The output of the NAND gate 162 is coupled to an inverting input of a clock converter 164, which may be an inverting gate circuit controlled by the column decode enable signal CDE and the inverted column decode enable signal ZCDE. As shown in FIG. 7, the ZCDE signal may be supplied to the address decoder 160. In this case, an inverter 166 is used to produce the column decode enable signal CDE.

When the column decode enable signal CDE is at a high level, the gate circuit 164 is open to allow the column address signal produced at the output of the NAND gate 162 to pass to a column address latch formed by inverters 168 and 170. An output inverter 170 is connected to the column address latch to produce a decoded column address AYD supplied to column select line generator 180.

A MOSFET transistor 174 is coupled between the input of the column address latch and a ground terminal. The global input/output equalize control signal GIOEQ is supplied to the gate of the transistor 174.

Thus, the CDE signal controls latching of the column address signal in the column address latch to isolate the decoded column address AYD from the column address CA<0:n>. The column address latch is cleared when the GIOEQ signal goes high.

As the address decoder 160 latches the column address CA<0:n>, the column access system 100 does not require the external address ExtAdd<0:n> to be latched. Thus, the column counter 120 initiates counting to produce the column address CA<0:n> as soon as the external address ExtAdd is supplied. As a result, the generation of the column address CA <0:n> for performing a memory operation in the next clock cycle may be completed on the negative edge of the clock CLK defining the previous clock cycle, in which the external address ExtAdd is provided. All subsequent addresses from the column counter will be generated from the falling edge of the previous falling clock CLK edge.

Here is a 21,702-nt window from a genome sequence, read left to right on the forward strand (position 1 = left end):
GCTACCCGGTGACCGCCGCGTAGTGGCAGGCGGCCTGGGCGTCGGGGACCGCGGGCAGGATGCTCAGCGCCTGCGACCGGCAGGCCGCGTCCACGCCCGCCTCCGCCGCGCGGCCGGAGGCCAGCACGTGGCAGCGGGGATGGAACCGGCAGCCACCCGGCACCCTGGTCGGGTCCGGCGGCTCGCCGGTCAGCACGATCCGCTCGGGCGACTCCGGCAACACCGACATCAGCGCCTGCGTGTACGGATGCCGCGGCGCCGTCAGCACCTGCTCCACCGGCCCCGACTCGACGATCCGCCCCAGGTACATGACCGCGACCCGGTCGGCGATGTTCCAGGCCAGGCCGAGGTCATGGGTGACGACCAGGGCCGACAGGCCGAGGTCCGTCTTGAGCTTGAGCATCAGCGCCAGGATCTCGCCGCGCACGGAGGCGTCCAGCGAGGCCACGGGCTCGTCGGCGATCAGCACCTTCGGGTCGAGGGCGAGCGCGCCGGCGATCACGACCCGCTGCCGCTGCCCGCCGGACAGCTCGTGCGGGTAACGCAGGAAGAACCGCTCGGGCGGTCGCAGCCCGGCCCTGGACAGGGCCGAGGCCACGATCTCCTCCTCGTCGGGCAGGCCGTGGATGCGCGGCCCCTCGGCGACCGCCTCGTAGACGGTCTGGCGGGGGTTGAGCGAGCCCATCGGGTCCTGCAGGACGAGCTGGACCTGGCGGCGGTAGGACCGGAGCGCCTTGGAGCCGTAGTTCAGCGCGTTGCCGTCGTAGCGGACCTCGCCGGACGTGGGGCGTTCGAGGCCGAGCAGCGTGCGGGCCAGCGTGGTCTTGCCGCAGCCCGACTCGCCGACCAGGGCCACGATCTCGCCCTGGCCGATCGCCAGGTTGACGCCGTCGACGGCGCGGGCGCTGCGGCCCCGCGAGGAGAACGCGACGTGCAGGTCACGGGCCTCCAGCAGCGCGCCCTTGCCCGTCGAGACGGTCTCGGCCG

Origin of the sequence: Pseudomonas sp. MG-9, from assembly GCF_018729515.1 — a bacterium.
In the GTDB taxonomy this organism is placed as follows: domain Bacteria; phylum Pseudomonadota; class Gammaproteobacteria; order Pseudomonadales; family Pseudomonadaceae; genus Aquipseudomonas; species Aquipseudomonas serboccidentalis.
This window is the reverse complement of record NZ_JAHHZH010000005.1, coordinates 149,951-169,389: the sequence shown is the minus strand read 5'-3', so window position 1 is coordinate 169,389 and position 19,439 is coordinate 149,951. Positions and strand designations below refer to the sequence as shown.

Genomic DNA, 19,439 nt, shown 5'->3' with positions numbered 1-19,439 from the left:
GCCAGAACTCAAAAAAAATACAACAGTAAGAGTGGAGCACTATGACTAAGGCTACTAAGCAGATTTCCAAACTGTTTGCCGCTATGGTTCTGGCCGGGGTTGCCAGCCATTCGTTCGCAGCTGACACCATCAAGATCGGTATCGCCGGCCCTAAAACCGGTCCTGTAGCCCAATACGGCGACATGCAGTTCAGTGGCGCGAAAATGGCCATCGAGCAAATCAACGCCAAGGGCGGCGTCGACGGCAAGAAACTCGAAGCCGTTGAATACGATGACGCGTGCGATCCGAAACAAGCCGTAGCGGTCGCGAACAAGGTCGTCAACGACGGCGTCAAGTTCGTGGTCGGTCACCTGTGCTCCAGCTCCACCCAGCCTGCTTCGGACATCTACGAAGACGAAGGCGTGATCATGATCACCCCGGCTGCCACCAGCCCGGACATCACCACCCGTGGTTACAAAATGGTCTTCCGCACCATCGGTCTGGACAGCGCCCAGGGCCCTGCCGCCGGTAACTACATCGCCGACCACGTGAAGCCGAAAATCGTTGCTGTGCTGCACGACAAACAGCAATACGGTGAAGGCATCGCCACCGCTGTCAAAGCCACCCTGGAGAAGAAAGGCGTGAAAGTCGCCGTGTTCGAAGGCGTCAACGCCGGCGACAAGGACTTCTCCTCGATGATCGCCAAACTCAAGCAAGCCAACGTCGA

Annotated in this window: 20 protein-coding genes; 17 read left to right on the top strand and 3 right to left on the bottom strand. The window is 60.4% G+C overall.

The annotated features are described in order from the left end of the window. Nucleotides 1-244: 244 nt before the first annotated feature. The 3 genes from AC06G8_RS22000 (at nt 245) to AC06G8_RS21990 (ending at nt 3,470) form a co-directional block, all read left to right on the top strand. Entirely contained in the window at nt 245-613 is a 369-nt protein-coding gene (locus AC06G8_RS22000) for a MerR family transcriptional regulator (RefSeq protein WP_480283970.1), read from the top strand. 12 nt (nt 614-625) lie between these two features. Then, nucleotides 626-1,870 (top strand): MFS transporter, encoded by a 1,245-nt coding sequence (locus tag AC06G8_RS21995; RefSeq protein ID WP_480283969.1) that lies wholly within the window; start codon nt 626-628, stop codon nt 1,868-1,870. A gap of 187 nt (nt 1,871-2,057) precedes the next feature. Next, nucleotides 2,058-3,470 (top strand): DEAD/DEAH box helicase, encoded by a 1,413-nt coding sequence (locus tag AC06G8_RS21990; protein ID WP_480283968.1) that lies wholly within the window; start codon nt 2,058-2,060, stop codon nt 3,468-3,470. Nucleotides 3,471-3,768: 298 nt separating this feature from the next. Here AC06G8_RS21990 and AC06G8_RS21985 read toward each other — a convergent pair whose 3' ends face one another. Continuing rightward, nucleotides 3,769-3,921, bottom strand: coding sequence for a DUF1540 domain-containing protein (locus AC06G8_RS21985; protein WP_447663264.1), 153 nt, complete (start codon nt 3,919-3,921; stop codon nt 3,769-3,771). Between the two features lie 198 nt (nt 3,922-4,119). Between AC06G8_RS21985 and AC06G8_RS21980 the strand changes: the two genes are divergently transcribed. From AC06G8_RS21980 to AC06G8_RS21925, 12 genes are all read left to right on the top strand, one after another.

There, accordingly, has been described a system for providing column access to a DRAM array having a column counter for producing a column address in response to an external address. The column address is latched in an address decoder which decodes the column address to select a column in the DRAM. A command decoder generates a column decode enable signal supplied to the address decoder to control latching of the column address, and a write enable signal, together with data, supplied to a write driver. A data latch is provided in the write driver for latching data until an equalize control signal is activated. The latched data signal drives global input/output pair to provide data writing to the DRAM.

In this disclosure, there are shown and described only the preferred embodiments of the invention, but it is to be understood that the invention is capable of changes and modifications within the scope of the inventive concept as expressed therein.

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Referenced by
Citing PatentFiling datePublication dateApplicantTitle
US7652940Dec 10, 2007Jan 26, 2010Hynix Semiconductor Inc.Column access control apparatus having fast column access speed at read operation
Classifications
U.S. Classification711/104, 365/230.06, 365/230.08, 365/189.05
International ClassificationG11C8/06, G11C11/4076, G11C11/408, G11C7/10, G11C8/10
Cooperative ClassificationG11C7/1078, G11C8/10, G11C11/4076, G11C8/06, G11C7/1093, G11C7/1087, G11C11/4087, G11C7/1018, G11C7/1072
European ClassificationG11C7/10W3, G11C7/10W7, G11C7/10M2, G11C7/10S, G11C8/10, G11C7/10W, G11C11/408D, G11C11/4076, G11C8/06
Legal Events
DateCodeEventDescription
Aug 24, 2012FPAYFee payment
Year of fee payment: 12
May 13, 2010ASAssignment
Owner name: RENESAS ELECTRONICS AMERICA INC.,CALIFORNIA